When the Republicans caucus to pick their leadership tomorrow night, it looks like there could be several contested races. Vice President Ryan Vaughn, a lobbyist/attorney for Barnes & Thornburg, will seek to oust veteran President Robert Cockrum. If Vaughn is successful, Barnes & Thornburg will solidify their hold over the Republican-controlled council. As CCC President, Vaughn would also get a seat on the Capital Improvement Board, which will ensure that his law firm will continue to have a say in the affairs of the CIB. Robert Grand, manager of Barnes & Thornburg's Indianapolis office, created controversy when Mayor Ballard appointed him to serve as President of the CIB because of the firm's representation of the Indiana Pacers and the team's owners, the Simon family. Grand recently stepped down from the CIB to make way for new Ballard appointees. Vaughn, you may recall, sought appointment to the senate seat vacated by Sen. Teresa Lubbers earlier this year but was defeated by Scott Schneider, a former City-County Councilor.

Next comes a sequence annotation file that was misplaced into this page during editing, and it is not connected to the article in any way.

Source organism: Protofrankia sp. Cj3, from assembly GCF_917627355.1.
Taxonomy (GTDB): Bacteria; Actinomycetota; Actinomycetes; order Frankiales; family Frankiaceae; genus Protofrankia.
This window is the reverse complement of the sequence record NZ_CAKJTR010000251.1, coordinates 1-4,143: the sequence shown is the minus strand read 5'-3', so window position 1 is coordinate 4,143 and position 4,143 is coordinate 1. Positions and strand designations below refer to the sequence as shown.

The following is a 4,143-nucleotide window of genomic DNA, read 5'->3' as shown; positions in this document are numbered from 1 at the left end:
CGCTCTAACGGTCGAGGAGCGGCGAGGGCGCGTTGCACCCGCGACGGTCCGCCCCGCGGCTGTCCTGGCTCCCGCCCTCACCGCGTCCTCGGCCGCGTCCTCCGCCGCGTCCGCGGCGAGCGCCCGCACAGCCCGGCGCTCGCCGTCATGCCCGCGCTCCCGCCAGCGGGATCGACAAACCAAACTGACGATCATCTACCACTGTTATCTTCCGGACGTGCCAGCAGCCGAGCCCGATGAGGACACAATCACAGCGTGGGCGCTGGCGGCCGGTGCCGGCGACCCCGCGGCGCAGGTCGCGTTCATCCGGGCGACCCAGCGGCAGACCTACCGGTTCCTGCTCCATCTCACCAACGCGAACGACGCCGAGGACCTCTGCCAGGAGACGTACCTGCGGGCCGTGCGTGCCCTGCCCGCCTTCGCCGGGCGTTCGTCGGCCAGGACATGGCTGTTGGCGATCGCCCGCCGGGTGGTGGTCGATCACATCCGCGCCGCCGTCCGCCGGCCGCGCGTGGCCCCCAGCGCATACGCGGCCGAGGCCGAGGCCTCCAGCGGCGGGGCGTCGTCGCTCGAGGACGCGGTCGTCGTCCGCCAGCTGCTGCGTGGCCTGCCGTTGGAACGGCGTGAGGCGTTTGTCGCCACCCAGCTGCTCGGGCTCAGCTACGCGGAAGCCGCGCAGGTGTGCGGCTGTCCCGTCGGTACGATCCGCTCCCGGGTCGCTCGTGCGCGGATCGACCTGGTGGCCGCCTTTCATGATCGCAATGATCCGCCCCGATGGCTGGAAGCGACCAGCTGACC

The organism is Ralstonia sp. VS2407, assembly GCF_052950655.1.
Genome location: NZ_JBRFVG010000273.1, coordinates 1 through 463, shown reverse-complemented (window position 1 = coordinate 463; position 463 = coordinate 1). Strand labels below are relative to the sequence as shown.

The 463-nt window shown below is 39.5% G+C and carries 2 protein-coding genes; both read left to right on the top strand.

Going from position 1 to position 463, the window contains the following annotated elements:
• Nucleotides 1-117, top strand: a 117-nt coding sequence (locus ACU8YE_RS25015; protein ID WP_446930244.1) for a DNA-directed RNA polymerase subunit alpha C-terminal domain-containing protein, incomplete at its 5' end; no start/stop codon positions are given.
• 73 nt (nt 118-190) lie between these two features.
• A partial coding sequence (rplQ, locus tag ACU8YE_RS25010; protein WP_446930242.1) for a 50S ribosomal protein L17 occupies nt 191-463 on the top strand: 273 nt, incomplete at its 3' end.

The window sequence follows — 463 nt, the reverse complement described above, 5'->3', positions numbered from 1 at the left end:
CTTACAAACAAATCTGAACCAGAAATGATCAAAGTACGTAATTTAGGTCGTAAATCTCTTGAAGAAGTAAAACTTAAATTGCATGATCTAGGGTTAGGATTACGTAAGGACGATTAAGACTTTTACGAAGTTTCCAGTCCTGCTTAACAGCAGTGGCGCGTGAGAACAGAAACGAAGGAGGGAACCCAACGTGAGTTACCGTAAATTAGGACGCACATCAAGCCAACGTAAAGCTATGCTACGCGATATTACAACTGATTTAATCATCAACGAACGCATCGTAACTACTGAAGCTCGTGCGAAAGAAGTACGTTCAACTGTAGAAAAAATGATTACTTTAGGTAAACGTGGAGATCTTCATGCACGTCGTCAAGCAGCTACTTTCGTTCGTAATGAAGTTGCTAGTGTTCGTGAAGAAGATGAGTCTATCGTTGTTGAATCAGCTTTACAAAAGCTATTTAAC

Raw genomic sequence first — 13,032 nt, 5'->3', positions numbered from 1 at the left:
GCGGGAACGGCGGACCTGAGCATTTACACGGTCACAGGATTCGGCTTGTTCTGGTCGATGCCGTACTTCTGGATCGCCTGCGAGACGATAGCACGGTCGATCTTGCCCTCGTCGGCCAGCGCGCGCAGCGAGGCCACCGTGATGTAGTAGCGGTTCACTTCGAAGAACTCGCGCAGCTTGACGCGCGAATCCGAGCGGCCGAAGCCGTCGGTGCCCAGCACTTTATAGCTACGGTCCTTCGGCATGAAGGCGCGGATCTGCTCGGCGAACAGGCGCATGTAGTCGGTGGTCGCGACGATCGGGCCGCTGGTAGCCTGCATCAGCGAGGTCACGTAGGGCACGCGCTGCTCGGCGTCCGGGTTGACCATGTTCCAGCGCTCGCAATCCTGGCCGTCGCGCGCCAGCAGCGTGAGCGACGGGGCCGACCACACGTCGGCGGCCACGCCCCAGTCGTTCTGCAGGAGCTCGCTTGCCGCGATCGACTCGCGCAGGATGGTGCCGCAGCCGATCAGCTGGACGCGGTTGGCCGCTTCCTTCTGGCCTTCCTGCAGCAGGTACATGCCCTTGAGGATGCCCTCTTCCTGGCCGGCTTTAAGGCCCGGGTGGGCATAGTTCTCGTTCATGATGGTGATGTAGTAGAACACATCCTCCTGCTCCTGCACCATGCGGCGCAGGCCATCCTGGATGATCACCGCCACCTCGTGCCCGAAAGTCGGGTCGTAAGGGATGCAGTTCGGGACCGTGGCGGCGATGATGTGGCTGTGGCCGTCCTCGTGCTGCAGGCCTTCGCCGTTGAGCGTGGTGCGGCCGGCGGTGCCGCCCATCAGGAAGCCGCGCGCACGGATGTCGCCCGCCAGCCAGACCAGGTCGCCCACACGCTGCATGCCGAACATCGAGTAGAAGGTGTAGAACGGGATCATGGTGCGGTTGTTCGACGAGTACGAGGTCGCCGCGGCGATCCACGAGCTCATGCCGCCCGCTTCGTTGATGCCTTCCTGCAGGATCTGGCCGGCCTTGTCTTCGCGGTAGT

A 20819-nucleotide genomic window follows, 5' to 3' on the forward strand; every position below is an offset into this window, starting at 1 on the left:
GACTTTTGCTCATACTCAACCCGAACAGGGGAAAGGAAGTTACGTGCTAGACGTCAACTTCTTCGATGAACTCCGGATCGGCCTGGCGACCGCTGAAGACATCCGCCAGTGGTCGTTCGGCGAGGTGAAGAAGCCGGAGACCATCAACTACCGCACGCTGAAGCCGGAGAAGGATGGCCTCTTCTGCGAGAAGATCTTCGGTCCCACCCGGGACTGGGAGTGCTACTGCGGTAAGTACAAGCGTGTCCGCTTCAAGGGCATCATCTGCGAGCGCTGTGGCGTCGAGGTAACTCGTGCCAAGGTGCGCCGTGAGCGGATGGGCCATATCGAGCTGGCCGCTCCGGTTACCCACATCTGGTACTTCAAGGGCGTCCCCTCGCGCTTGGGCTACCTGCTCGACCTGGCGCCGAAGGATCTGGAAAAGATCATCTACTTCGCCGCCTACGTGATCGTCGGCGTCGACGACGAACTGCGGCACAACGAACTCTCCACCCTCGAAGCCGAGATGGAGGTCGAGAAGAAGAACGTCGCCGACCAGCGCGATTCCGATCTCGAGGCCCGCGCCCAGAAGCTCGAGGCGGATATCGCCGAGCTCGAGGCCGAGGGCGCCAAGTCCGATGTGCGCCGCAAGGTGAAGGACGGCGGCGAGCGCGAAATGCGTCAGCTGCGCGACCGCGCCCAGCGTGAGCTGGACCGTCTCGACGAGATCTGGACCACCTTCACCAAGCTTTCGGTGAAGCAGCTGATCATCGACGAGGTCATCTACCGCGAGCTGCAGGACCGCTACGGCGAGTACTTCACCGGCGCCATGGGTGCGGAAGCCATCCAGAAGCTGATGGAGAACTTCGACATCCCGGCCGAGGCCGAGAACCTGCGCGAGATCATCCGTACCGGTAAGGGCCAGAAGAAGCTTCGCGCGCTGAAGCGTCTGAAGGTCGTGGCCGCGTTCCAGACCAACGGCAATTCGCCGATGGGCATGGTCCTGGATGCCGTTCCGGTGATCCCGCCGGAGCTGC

Monday, December 14, 2009
Councilor Ryan Vaughn Challenges President Cockrum for Position; Will He Agree to to Not Sit on CIB if He Wins?
Over at Advance Indiana, Gary Welsh posts a summary of the several contests going on within the Republican council caucus. The one that caught my eye was Barnes & Thornburg attorney Ryan Vaughn challenging President Bob Cockrum for his position:
Vaughn, as Gary notes, is an attorney at Barnes & Thornburg, which represents the Pacers who are in the midst of trying to get the CIB to redo their contract so the taxpayers have to pick up the operating costrs on Conseco Fieldhouse, a building on which the Pacers get 100% of the revenue. As noted on this blog several times before, the conditions that would allow the Pacers to cancel their 20 year contract have not happened and the penalties under the contract would be enormous if the team did try to assert that provision.There is nothing in the law mandating that the President be the one the Council appoints - rather it's simply been a tradition. If Vaughn truly wants this position, he needs to tell fellow council members that, in order to avoid a conflict of interest with a client of his law firm, he will forgo the typical CIB appointment for the Council President.